Red Bull's Max Verstappen has more wins in mind, and a record still to break, this season after securing his second successive Formula One world championship at Suzuka on Sunday.
The Japanese Grand Prix victory, which elevated Verstappen to a select group of double world champions, was the Dutch driver's 12th from 18 races.
With four rounds remaining, that puts him on course to smash the record for most victories in a single season.
That benchmark stands at 13 and is shared by seven-times world champion and Ferrari great Michael Schumacher and Sebastian Vettel, who won four successive titles with Red Bull between 2010-13.
The two Germans dominated in seasons of 18 races for Schumacher (2004) and 19 races for Vettel (2013) rather than the current record 22.
Verstappen can equal the record at the next round in Austin, Texas -- a race he won from pole position last year.
"There is no real pressure any more but I still want to of course try and win more races," Verstappen told reporters on Sunday.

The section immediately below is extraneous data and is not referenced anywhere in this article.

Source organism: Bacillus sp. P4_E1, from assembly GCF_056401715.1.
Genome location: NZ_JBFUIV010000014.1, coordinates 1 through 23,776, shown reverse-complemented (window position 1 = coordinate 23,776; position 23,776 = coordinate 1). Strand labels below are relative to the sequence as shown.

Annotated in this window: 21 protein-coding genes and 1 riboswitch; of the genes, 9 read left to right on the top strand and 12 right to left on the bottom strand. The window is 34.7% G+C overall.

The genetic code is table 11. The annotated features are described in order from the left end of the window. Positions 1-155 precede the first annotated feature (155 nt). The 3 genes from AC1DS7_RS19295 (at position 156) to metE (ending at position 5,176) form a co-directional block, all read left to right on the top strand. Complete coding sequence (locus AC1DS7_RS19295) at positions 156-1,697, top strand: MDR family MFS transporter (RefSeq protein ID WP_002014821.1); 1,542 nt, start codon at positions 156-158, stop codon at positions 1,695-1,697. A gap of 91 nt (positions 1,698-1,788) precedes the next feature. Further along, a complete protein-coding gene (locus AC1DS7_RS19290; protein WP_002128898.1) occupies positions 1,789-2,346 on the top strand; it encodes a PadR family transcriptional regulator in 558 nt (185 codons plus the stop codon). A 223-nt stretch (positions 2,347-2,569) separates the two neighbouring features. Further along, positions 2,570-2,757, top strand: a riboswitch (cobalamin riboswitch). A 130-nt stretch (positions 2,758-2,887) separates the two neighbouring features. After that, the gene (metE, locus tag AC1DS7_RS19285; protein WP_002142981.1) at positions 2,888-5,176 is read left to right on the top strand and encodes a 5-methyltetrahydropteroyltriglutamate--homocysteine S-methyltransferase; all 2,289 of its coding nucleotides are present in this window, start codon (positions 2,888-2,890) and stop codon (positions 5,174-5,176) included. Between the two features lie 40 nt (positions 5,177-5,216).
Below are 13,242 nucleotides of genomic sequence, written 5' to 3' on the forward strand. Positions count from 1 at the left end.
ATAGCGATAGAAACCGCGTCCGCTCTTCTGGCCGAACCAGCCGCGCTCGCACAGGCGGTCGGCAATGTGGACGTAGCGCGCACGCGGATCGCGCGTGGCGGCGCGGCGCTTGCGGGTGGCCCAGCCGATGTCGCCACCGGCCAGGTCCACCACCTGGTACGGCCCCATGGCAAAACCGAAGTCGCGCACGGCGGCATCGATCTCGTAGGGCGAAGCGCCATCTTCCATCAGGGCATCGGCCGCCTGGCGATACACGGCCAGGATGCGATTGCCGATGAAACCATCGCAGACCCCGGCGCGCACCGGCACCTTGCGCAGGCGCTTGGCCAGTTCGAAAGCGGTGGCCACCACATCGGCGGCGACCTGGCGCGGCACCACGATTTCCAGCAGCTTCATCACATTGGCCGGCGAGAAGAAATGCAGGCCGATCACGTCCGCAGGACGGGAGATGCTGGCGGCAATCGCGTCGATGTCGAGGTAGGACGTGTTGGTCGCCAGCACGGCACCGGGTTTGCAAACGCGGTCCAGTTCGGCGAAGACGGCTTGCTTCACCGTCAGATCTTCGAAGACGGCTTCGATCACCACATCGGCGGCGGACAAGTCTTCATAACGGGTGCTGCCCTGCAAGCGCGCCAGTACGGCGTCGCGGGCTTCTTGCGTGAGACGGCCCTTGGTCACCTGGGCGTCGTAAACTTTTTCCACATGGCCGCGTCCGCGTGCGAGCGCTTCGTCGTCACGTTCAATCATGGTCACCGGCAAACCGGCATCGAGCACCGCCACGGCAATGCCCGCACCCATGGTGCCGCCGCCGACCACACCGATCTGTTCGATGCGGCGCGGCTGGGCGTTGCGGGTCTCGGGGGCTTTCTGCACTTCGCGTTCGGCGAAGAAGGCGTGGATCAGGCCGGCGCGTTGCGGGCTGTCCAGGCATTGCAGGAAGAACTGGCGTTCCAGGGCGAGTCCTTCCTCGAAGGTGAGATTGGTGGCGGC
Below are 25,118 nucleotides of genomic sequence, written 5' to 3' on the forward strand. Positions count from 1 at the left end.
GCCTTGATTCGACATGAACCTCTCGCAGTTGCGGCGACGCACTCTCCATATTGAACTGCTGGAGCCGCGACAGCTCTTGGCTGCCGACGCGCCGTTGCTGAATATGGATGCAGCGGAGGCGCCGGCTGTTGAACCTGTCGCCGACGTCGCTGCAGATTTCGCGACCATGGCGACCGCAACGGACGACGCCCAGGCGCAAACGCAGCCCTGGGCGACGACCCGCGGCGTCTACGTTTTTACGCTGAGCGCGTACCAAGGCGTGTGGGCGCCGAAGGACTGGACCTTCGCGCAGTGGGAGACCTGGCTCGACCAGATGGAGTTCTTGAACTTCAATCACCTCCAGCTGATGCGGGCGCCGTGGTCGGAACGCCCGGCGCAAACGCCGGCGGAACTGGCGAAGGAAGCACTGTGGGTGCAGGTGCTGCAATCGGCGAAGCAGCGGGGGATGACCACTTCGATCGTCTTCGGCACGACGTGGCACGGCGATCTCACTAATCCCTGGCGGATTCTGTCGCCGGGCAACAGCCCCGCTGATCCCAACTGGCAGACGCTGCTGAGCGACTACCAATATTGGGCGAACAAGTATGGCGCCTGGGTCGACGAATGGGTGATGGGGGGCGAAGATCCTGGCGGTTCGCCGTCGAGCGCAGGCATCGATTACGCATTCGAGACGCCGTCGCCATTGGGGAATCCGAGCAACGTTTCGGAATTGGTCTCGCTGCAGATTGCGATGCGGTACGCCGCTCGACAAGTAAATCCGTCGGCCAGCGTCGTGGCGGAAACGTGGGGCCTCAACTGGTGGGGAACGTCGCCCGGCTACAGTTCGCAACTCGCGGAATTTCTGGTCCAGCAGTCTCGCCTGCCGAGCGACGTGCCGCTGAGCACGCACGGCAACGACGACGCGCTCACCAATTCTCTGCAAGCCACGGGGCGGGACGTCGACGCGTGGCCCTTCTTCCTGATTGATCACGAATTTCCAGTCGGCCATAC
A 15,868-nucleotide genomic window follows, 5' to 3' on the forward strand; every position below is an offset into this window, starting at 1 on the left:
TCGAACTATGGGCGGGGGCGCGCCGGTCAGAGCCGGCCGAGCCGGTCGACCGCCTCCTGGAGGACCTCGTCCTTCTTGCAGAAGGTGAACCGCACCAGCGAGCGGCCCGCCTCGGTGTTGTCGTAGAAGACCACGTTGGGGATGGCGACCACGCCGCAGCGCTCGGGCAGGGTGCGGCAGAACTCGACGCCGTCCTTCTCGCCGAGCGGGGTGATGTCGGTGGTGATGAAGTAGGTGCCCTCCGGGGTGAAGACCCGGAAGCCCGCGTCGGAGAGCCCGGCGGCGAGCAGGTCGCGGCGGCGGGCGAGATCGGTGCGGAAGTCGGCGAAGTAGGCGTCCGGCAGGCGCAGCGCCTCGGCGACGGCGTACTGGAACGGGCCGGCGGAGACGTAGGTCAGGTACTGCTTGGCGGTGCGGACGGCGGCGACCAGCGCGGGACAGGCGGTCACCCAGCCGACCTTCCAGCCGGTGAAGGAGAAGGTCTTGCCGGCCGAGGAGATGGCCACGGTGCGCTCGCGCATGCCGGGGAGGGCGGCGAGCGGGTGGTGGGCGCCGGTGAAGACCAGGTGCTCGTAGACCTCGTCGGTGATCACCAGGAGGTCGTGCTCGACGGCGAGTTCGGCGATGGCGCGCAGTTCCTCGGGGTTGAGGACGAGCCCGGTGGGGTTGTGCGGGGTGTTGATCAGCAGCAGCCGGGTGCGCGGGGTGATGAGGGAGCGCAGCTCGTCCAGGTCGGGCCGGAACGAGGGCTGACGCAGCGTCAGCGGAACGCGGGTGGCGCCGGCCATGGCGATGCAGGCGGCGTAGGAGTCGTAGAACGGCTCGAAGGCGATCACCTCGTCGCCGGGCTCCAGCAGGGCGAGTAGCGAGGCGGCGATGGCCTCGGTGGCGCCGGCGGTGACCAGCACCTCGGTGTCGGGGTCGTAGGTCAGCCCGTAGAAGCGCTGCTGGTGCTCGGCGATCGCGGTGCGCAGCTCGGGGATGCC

"With the car we have now you have to try and take advantage of that, because you don't know if you're ever going to have that again, next year, in the years to come.
"So, we'll definitely try to win a few more."
Provided Verstappen wins in Austin, he can then go for the record at his Red Bull team mate Sergio Perez's home Mexican Grand Prix.
Perez, 32, finished on the podium there last year with Verstappen victorious. Having won in Monaco and Singapore, the Mexican will be keen to give his passionate fans a home triumph to celebrate.
Verstappen would need to win all the last four races for a success rate of 72.7% from this season and beat Schumacher's victory percentage of 72.2% from 2004 -- a record for the modern era.
The 25-year-old has enjoyed a similar run before and was on a five-race victory streak up to Singapore, the race before Japan.
"It's really been an enjoyable year and of course, a very special year, which will be very hard, I think, in the future to match from myself," said Verstappen, who is now level with double world champion Fernando Alonso on 32 career wins.
"That's why I think we really have to appreciate it and really enjoy it."